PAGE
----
2 Replies
      1. re: mrnyc

        Rather than search for specific food sites, I suggest just going for a walk in areas where such foods are offered. You may discover some great new places all on your own.

        One street that is full of inexpensive street food is Calle López, from Metro Salto de Agua north to Calle Ayuntamiento, Centro.

        Another, lesser area for street food stands is Calle Mérida, Colonia Roma Norte, between Avenida Álvaro Obregón and Calle Guanajuato. (Disclaimer: I haven't tried any, but they seem to be very popular)
        Also, scattered but interesting street food stands along Calle de Puebla, Col. Roma Norte, between Calle Orizaba and adjacent streets.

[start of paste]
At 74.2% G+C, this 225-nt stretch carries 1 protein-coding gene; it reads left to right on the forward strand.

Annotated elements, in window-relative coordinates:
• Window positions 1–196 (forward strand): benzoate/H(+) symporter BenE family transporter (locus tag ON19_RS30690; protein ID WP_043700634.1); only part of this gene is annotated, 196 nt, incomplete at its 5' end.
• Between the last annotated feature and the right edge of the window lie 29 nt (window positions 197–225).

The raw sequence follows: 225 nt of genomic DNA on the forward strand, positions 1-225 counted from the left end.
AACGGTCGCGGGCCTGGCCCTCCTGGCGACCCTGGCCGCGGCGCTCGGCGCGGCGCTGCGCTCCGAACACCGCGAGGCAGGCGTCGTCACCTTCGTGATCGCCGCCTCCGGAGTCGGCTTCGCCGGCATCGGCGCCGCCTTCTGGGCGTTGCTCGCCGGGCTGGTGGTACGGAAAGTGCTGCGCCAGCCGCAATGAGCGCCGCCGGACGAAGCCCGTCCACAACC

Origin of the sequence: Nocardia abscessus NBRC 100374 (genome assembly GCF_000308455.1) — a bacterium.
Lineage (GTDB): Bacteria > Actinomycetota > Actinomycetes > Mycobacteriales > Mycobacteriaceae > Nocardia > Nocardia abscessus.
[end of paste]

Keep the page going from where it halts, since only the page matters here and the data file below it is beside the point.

I have read much about street food possibilities near Metro Chilpancingo, in Colonia Condesa, but haven't explored them.

        Camotes tend to be vended by itinerant, ambulant vendors with carts, in the late afternoon and early evening. You have to listen for the characteristic, weird sound steam whistle to know that camotes are nearby.

        Pambazos are not limited to certain days. They are where you find them.

        El Hidalguense barbacoa is very good, but not necessarily the best. Also, FWIT\W, it's pricier than your average barbacoa. One place to try for some tasty barbacoa de borrego, if you don't mind waiting in a long line, Saturdays and Sundays only, is at Cocina Económica Vianey, on Calle Ernesto Pugibet near the corner of Calle Luis Moya. Vianey is very near Mercado San Juan, also on E. Pugibet.